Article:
Within one hour of landing in New York City and searching for lunch on the Upper West Side in December of 2015, we walked in to Jacob’s Pickles and were seated near a young couple at the same longish table in the front window. (It’s not uncommon to share tables in the city’s space-challenged restaurants, so we thought nothing of it.)
But within seconds, we heard soft giggles coming from the female at the end of the table. She was teary-eyed. We smiled. Said hello. And she said, “You’ll have to excuse us. But we just got engaged.” And then we caught on. This young man had just proposed. Right there in Jacob’s Pickles. His newly designated fiancé added quickly, “I’m just so excited.” And she genuinely was.
She called her mom. She called her sister. We tried not to look, but there we were –seated next to the blushing, hugging, kissing, cooing, obviously-in-love couple. And WE were getting teary-eyed. True love and admiration and spontaneous joy were right beside us at our shared table.
We offered to take their picture with our phone and send it to them, when they, of course, said, “Oh, would you please take another with our phones? Then we can send them to our relatives.” More giggles. More oohs and ahhhs. And we were grateful for the chance to share in this private joy.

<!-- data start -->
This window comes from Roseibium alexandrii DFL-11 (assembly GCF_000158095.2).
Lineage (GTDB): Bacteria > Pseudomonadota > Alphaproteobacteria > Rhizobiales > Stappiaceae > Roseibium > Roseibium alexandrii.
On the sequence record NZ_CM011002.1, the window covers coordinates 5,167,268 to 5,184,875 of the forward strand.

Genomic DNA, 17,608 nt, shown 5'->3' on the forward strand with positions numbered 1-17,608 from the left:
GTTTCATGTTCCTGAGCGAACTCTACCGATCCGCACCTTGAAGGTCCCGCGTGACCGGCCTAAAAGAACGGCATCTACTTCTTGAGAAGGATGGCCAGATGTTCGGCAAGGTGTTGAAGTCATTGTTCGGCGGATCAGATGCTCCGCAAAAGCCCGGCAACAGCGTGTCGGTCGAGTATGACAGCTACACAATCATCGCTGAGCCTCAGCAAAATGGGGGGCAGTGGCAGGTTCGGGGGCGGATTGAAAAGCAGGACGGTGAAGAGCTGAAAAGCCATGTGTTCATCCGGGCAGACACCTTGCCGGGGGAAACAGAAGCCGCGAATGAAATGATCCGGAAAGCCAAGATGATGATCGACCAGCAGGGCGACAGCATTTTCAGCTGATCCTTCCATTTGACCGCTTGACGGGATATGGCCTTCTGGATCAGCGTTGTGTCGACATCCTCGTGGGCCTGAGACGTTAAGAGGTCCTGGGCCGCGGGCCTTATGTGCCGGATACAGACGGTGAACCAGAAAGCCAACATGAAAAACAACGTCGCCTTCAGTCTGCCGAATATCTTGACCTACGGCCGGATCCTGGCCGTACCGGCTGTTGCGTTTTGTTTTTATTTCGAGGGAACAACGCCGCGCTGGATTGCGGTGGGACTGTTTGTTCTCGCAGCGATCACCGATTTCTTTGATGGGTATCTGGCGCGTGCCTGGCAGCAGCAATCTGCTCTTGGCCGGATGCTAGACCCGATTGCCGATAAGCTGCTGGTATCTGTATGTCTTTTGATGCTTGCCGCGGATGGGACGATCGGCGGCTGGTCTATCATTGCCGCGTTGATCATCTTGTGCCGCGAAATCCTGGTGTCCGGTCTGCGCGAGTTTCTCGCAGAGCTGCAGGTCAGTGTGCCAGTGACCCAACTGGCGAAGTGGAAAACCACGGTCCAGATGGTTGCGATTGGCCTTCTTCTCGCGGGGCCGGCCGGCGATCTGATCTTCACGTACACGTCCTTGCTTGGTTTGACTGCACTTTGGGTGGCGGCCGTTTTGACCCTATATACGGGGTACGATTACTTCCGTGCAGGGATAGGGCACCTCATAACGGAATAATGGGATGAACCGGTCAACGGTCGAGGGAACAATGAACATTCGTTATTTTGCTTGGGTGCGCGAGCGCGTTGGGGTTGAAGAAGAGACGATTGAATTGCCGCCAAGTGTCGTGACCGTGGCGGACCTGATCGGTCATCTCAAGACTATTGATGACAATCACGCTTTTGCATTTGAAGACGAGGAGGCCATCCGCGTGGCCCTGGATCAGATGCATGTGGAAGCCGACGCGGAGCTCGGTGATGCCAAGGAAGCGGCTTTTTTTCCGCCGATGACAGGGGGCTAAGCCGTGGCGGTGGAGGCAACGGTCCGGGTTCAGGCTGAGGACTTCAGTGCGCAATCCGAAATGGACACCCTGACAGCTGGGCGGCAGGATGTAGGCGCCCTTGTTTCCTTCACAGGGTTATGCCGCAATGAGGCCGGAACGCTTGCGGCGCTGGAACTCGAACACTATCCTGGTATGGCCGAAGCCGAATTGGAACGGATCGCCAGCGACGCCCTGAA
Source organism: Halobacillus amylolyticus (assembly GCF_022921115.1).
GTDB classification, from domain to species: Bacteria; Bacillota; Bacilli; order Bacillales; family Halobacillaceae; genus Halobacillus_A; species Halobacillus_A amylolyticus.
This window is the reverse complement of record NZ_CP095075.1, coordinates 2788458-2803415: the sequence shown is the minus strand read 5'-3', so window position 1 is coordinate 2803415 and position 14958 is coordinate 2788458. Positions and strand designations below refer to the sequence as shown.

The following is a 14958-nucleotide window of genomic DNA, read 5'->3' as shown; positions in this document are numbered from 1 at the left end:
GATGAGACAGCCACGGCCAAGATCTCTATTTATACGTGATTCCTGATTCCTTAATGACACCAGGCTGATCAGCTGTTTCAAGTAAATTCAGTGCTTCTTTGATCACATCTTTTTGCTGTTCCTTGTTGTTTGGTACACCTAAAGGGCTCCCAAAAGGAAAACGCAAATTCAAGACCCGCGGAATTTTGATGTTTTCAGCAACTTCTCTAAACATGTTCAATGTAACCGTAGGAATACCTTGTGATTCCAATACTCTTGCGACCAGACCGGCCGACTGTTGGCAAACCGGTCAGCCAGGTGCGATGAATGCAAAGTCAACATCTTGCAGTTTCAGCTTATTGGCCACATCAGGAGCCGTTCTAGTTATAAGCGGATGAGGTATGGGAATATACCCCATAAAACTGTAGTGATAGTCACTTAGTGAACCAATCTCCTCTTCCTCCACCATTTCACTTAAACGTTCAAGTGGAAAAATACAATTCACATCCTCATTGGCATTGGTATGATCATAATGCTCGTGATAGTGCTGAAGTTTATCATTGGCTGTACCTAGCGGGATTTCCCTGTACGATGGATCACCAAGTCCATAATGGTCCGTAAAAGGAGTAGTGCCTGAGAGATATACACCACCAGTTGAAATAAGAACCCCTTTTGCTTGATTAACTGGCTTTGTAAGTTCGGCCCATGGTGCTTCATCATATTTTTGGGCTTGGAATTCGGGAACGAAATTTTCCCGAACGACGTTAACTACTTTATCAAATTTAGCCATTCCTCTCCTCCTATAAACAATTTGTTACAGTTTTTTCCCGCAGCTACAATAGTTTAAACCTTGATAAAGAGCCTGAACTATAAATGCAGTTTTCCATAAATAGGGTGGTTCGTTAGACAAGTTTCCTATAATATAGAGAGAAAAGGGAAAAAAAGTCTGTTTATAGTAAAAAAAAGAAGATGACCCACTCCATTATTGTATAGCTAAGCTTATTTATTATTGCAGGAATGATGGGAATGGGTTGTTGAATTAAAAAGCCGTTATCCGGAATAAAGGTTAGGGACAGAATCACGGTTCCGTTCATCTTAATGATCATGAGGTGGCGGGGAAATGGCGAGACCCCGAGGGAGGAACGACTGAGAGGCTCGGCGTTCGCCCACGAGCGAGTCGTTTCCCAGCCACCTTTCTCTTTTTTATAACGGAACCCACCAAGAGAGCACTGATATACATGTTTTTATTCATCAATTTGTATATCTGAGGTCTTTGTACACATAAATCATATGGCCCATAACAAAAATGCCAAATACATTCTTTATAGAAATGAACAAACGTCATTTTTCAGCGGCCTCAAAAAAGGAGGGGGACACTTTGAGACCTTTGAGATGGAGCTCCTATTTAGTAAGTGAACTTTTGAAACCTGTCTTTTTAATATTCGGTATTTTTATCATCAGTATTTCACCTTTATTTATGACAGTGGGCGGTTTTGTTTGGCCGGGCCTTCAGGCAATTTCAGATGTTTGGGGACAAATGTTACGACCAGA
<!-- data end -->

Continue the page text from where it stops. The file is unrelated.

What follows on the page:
Then it was their turn to share. They had met in Guatemala while working on a philanthropic endeavor, and they’d fed the fires of a long distance romance ever since. She was a grad student at Fordham in NYC; he was a chef of a restaurant in Berlin, Germany. An international romance between two people who, to this day, remain nameless to us.
They had no idea right then when a wedding would take place or where they would live happily after or how they would make all this love work. But, truly infatuated, they were finding joy in the moment.
We watched them toast each other with champagne, compliments of the restaurant. We ate our lunches. And we said good-bye.
But that one tiny, meaningful event became the romantic kick-off for our entire stay in New York. Nothing else came even close. It was a serendipitous one love scene at a busy lunchtime restaurant in the Big Apple.